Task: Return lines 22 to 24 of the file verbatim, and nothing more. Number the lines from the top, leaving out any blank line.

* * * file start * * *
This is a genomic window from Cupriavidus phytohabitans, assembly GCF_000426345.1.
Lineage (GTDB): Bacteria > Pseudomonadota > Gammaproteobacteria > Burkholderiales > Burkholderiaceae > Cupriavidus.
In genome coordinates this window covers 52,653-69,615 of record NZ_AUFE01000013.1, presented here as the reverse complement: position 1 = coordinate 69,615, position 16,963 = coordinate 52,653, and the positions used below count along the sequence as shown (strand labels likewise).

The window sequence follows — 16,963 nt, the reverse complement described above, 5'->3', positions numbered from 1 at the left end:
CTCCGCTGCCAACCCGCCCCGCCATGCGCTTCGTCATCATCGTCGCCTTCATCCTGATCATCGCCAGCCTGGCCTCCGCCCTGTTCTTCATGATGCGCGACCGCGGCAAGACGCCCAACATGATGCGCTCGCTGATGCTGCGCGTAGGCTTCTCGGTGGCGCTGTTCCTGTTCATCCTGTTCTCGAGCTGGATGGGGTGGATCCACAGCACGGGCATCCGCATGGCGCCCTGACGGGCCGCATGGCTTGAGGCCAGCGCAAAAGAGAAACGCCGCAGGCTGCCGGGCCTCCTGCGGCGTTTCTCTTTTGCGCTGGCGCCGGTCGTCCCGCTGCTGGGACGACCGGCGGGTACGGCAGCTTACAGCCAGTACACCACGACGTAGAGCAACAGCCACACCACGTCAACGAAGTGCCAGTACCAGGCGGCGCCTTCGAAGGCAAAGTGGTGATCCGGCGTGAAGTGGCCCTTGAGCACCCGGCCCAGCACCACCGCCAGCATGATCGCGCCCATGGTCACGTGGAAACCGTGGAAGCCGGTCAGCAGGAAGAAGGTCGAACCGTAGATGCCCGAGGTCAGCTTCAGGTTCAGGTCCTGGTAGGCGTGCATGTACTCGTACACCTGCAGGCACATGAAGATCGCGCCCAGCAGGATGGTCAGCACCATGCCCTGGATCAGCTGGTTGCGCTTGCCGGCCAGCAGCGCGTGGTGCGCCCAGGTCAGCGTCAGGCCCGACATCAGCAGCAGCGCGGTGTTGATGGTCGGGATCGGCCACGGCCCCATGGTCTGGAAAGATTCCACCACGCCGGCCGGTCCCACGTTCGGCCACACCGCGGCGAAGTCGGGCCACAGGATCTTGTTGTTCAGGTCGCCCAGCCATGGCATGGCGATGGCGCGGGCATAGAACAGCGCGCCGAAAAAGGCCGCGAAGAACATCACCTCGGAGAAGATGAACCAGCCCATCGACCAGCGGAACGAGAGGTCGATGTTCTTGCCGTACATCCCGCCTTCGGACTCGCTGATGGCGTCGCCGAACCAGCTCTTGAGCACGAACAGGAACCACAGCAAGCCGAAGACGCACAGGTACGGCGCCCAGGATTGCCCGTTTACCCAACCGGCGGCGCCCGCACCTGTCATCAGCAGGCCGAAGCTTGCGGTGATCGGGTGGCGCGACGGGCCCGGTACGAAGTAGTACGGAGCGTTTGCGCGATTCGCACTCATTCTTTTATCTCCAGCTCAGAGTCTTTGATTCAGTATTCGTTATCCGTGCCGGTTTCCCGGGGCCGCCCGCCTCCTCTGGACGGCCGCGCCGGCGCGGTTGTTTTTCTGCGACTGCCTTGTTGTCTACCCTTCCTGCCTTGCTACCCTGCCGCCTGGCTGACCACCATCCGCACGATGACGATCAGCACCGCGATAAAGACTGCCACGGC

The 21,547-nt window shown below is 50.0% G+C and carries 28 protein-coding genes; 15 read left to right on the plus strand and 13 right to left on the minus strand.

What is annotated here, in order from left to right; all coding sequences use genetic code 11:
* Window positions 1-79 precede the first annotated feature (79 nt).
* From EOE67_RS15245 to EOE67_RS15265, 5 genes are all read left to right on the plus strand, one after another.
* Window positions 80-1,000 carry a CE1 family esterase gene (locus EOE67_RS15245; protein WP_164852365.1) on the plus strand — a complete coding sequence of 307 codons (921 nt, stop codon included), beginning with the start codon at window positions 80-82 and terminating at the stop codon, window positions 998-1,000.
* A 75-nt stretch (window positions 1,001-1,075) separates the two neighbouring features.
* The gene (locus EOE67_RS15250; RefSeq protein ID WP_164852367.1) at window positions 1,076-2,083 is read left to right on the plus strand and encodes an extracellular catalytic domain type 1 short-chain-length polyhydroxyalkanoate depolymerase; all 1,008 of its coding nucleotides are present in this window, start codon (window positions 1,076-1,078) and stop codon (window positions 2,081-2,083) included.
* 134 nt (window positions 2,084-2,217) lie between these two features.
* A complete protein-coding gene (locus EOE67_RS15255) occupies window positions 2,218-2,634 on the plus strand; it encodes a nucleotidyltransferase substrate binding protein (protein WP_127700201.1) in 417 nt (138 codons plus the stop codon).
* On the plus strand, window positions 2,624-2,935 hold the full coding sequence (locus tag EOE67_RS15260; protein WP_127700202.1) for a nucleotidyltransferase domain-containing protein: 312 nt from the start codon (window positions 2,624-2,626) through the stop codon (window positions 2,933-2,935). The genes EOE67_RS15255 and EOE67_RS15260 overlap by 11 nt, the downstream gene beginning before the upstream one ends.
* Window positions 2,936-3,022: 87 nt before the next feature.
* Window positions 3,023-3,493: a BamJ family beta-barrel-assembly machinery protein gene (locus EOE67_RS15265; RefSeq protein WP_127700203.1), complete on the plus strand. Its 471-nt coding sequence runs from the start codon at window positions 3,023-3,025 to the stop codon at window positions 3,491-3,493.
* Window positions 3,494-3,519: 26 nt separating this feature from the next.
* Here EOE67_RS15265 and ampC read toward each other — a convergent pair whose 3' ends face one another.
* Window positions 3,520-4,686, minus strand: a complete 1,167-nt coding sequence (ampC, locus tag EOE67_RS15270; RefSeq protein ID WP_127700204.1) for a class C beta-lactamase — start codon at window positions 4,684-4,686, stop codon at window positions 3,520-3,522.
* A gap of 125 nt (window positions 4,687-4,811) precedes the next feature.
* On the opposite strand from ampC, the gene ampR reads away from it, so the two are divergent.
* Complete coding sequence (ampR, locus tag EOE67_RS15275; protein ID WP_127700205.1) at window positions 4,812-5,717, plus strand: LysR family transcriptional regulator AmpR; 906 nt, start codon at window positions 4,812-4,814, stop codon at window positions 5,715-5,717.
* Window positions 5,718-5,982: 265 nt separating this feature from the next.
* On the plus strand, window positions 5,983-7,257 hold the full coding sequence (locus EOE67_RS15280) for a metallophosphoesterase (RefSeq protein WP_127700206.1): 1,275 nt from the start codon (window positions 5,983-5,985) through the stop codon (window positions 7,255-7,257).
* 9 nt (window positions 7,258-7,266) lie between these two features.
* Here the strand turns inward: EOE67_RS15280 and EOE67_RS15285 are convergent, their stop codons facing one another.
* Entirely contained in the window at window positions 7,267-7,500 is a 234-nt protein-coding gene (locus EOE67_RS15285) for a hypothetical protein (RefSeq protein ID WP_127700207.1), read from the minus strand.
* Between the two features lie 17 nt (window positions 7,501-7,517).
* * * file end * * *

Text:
* On the opposite strand from ampC, the gene ampR reads away from it, so the two are divergent.
* Complete coding sequence (ampR, locus tag EOE67_RS15275; protein ID WP_127700205.1) at window positions 4,812-5,717, plus strand: LysR family transcriptional regulator AmpR; 906 nt, start codon at window positions 4,812-4,814, stop codon at window positions 5,715-5,717.
* Window positions 5,718-5,982: 265 nt separating this feature from the next.